A stranger to my own sport

Anthony Moll

I knew I should stop throwing. My body knew I should stop throwing. But for some reason, I still put on my uniform and stepped out onto the field.

I began playing club baseball competitively when I was 10. I practically threw the ball every play as a pitcher and when I wasn’t pitching, I was catching. With tournaments almost every weekend and practices throughout the week, I threw hundreds of baseballs, leaving no time for my arm to rest. Although my arm became sore, I refused to let it affect me, until one day the throbbing pain would just not stop.

In any sport, being injured isn’t taken lightly. Everyone hears stories of people whose careers ended because of preventable injuries. Despite these stories, I still ignored my body. I was in denial. I always told myself it’d be better tomorrow as I threw on some more Tiger Balm and took an aspirin. In reality, the more I denied the burning and played through the pain, the worse my body got.

My coach became aware of my injury. Instead of making me pitch or catch, he put me at positions like outfield and second base. I thought everything was going to be okay. By that point though, the damage had already been done.

The few times I did throw, my arm was writhing in pain, and once I finally went to the doctor, I found out that I had tendinitis in my right elbow. I refused to realize that if I continued to throw, I could seriously injure myself and potentially end my career. For the next six months following the diagnosis, I went through extensive physical therapy. As a result, my coach took me off the field against my will, a sixth grader reluctant to take himself out of the game.

I wasn’t playing baseball anymore. Although it was relaxing at times, what used to be a glove and a ball in my hand turned into hours of frustration and anger as I sat at home and “rested.” I missed playing, and I missed being with my team. I was afraid I would be forgotten, and that once I got back with the team I would become a stranger to my own sport. My teammates were growing stronger than me. On the other hand, specifically my right hand, I was sitting on my bed curling a five-pound dumbbell for my physical therapy. It wasn’t until my sophomore year that I realized the severity of the pain I felt in my arm.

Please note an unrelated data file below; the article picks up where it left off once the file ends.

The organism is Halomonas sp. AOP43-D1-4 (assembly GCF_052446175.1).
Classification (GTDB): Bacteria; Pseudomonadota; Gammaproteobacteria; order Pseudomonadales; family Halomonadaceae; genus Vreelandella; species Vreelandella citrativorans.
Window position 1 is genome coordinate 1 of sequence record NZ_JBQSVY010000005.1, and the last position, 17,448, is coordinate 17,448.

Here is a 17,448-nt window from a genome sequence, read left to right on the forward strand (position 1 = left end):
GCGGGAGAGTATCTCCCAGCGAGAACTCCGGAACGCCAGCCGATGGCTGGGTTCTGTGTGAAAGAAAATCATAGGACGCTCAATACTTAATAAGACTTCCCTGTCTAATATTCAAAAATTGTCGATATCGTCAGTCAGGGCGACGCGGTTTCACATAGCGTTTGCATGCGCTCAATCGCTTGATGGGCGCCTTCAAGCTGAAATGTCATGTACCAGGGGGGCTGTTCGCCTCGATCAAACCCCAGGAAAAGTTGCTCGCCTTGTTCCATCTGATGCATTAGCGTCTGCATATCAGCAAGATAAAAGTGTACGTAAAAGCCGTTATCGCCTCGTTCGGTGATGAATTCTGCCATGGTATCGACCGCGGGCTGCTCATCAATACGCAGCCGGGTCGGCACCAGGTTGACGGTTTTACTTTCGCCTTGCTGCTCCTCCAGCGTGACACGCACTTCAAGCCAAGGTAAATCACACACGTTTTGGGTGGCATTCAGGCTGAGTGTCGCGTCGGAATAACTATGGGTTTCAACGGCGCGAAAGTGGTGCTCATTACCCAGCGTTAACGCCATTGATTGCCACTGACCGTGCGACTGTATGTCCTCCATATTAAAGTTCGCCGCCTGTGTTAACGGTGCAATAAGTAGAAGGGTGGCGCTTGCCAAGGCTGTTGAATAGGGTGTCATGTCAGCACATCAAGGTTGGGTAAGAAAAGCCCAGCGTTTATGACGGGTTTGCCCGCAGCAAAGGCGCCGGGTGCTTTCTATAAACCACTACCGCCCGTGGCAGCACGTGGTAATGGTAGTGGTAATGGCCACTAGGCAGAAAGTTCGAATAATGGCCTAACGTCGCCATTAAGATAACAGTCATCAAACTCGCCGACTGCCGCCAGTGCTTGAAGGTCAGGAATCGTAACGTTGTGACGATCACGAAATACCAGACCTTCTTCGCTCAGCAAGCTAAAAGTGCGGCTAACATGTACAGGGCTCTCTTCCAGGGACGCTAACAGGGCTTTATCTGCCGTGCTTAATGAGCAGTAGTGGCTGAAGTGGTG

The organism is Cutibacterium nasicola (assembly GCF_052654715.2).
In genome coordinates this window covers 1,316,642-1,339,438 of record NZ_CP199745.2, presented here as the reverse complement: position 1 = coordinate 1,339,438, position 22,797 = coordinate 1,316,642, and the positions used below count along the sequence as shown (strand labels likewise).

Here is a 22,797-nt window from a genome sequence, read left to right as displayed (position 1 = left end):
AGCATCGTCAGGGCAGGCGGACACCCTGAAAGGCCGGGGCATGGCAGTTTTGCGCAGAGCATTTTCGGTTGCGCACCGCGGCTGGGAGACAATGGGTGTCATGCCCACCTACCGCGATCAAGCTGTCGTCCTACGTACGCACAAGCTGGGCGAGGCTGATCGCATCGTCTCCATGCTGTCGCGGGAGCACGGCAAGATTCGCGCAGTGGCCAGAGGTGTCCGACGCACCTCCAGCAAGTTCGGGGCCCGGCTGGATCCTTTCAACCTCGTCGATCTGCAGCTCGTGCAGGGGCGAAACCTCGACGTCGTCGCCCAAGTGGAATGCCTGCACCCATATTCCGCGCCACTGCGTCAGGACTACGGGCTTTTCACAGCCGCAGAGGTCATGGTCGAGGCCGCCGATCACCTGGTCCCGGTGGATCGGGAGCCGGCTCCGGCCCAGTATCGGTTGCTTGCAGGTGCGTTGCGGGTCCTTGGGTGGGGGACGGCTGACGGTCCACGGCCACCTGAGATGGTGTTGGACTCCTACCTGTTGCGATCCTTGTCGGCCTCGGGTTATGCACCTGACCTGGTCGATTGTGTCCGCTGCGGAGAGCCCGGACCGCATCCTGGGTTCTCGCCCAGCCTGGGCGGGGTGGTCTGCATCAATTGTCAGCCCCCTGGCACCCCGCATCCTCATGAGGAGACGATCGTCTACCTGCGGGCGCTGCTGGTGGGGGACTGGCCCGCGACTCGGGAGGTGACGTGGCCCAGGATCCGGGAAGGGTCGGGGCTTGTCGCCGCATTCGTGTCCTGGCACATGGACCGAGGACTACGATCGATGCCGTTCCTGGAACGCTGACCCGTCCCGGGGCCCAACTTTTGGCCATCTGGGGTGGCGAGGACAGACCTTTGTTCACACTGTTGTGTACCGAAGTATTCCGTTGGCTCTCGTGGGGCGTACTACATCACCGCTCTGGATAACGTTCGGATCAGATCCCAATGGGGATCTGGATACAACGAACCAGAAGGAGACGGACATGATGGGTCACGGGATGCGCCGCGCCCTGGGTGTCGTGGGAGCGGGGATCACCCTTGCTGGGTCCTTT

Through a sprinkle of rain, I watched my teammate stand on the mound as he stared down the batter. He began his motion. His arm whipped forward like usual, but as he released the ball, his arm moved in the opposite direction of his body, and his ulnar collateral ligament  tore.

His right arm dropped immediately and dangled, moving independently from his body. All he could do was wince and hold his detached arm as he walked off the field for the last time. My sophomore year I witnessed my teammate end his baseball career in front of the eyes of 30 college coaches. Before witnessing this, if it were me up on that mound, I would’ve hurt myself the same way, and I almost did.

The reason athletes develop the mentality to play through pain is because nobody wants to be “that guy” – the one who tells the coach his arm is hurting and who has to watch the game from the bench while guilt eats him away. It’s boring to sit on the bench in a warm hoodie filling out the scorebook as I watch my teammates smile and have fun. Even when the team is getting slaughtered, I’d rather be getting slaughtered with them.

So yes, I ended up being “that guy,” the guy who sat out of many games and practices to heal. I understand why my teammate stayed in the game even though with every pitch thrown he could feel his arm fall apart. But now, I want to be smart enough and brave enough to be “that guy.” Because he is better and smarter than the rest of the players. In the moment it may not seem like it, but in the end, “that guy” will still be playing while his teammates cheer him on from the stands.